BY: ELISE CAMPBELL
BIRTA, MOROCCO – Dunia Chamoun sat in the warmth of the sun that cast a hazy glow through the dirty window. Her notebooks, worn by her fingers tracing the corners and words, sat on her lap. Since she dropped out of school seven years ago, at age 11, she’s spent the majority of her days inside the family’s small, clay-walled house.
After Chamoun’s father passed away, her older brothers decided to keep her at home in order to preserve her body, her beauty, and ultimately her reputation as a “good girl.” Despite her domestic isolation, she finds ways to express herself through writing. Her three small, worn paper notebooks are her prized possessions. Reciting a poem from one, she said:
I have nothing but my heart.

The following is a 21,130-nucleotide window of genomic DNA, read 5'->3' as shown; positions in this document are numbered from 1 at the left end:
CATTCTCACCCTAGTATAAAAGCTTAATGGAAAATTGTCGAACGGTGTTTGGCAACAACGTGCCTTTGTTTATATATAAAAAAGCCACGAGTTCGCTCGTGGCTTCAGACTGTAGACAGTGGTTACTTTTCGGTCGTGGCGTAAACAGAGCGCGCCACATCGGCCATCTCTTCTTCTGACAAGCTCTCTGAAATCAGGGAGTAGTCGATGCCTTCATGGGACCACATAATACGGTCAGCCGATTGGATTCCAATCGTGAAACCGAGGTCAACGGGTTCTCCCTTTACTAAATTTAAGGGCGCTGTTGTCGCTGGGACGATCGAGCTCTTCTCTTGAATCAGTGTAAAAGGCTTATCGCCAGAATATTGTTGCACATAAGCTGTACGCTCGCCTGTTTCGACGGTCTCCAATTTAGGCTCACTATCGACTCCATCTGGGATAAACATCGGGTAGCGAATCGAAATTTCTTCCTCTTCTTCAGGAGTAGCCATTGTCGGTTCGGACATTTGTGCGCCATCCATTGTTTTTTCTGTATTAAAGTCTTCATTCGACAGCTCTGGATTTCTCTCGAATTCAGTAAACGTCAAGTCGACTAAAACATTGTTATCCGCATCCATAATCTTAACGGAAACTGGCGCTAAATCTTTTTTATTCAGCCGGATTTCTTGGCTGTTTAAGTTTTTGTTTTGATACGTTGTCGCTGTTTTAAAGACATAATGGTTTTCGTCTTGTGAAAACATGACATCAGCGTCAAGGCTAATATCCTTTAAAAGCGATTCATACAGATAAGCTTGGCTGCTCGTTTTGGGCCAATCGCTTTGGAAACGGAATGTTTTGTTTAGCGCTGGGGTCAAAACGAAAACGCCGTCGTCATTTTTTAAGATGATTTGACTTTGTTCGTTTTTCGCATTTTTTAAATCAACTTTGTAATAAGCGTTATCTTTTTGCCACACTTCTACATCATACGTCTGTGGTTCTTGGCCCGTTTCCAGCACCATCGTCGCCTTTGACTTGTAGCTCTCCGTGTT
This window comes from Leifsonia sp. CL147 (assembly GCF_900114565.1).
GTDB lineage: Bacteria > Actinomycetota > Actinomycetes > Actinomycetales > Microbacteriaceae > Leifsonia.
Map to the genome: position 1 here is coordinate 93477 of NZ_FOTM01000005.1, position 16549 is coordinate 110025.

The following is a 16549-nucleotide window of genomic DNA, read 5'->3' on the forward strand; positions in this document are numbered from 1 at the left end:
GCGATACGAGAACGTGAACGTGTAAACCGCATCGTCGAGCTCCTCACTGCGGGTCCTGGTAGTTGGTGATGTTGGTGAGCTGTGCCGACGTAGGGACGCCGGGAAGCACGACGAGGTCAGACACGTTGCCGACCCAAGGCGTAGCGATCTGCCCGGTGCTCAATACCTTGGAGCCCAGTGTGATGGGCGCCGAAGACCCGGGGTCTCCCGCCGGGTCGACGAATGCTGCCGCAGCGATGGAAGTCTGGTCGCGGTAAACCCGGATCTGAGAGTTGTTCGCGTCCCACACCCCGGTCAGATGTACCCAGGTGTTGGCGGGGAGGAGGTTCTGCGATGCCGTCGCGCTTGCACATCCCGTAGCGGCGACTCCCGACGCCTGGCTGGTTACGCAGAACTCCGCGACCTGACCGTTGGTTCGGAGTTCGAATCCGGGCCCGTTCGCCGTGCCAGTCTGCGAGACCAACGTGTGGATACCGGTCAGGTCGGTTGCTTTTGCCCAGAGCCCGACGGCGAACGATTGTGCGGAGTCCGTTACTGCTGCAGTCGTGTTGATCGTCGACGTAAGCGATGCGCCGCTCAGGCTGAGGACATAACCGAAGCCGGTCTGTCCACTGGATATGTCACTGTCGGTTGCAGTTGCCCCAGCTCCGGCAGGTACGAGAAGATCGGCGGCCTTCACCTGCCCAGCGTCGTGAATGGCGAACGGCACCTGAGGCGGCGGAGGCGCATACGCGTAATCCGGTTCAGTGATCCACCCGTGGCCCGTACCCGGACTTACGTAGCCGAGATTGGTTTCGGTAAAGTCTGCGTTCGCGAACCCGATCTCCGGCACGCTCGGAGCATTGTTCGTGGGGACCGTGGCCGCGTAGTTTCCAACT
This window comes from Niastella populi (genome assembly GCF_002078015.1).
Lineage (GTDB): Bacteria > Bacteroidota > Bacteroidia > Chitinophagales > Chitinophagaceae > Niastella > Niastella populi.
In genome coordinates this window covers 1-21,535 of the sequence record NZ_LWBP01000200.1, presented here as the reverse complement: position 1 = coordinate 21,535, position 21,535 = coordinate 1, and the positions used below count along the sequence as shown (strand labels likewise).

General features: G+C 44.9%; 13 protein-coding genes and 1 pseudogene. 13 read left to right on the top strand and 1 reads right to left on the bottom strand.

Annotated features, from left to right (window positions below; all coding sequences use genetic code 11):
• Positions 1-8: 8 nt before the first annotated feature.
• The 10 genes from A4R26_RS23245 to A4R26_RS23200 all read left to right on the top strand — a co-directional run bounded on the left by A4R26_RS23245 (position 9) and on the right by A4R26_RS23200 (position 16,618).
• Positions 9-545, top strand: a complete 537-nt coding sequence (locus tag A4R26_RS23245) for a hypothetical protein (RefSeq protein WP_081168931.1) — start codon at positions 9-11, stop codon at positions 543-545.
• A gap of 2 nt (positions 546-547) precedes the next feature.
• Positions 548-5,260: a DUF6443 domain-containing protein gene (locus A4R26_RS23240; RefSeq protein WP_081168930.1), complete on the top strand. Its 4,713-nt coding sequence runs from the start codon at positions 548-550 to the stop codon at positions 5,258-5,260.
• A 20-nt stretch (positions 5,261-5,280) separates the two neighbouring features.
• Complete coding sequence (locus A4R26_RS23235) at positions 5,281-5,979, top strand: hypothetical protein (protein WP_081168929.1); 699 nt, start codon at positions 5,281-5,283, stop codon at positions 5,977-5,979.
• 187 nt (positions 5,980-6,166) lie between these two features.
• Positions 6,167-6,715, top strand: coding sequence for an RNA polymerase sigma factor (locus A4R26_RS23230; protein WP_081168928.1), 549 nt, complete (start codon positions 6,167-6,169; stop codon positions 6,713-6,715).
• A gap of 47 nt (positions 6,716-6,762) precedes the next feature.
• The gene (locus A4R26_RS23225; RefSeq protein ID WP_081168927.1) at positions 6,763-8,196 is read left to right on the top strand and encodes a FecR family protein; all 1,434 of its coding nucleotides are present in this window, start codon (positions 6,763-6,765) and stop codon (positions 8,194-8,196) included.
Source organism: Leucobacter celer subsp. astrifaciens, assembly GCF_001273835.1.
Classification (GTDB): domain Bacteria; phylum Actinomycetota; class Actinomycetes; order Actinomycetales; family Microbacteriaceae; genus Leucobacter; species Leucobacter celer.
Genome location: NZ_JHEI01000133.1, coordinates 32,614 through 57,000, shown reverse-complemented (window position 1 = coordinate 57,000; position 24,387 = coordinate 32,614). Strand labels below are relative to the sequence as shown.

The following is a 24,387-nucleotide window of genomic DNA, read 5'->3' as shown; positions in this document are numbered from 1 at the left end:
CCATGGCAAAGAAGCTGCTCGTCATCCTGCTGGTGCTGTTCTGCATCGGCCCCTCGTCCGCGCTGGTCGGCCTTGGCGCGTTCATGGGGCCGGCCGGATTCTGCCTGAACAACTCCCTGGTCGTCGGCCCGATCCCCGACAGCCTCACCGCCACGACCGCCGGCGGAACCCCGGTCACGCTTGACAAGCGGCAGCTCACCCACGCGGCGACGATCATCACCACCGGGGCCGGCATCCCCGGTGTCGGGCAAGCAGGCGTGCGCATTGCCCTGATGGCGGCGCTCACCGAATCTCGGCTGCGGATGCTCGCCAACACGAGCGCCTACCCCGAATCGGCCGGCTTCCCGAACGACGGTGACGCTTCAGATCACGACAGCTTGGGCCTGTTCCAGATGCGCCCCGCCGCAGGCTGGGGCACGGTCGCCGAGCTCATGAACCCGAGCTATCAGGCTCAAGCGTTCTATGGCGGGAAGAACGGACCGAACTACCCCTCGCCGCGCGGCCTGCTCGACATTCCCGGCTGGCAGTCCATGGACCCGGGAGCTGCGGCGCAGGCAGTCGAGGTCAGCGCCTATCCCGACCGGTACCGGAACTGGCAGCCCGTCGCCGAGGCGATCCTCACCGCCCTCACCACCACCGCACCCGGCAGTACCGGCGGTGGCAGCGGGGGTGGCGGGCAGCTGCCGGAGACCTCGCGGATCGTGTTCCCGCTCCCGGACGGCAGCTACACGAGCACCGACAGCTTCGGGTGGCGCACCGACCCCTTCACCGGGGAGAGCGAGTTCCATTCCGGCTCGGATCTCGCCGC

No knowledge, no power.
No money, no cure.
The only thing that keeps someone alive is love.
Chamoun’s deep brown eyes traced the lines of words, then looked up as she continued to share more that she’d memorized but not yet committed to paper. A jewel-studded headband delicately sat across the crown of her head, a subtle reminder of her youthful innocence.
A wedding DVD was playing in the background. Last year, her older sister got married. She left to live with her husband, and now spends her days in their new home. Watching the DVD is the only way Chamoun can see her sister now.
Like her sister, Chamoun has begun adjusting to domestic life. She choreographs each meal with contrasting colors, beets separate carrots that separate piles of rice. She peels a tomato and carefully winds the red peel into the shape of a rose for the center of the plate.
She sings while she prepares each meal, her voice ringing out strong from the kitchen like the whistle of a boiling kettle.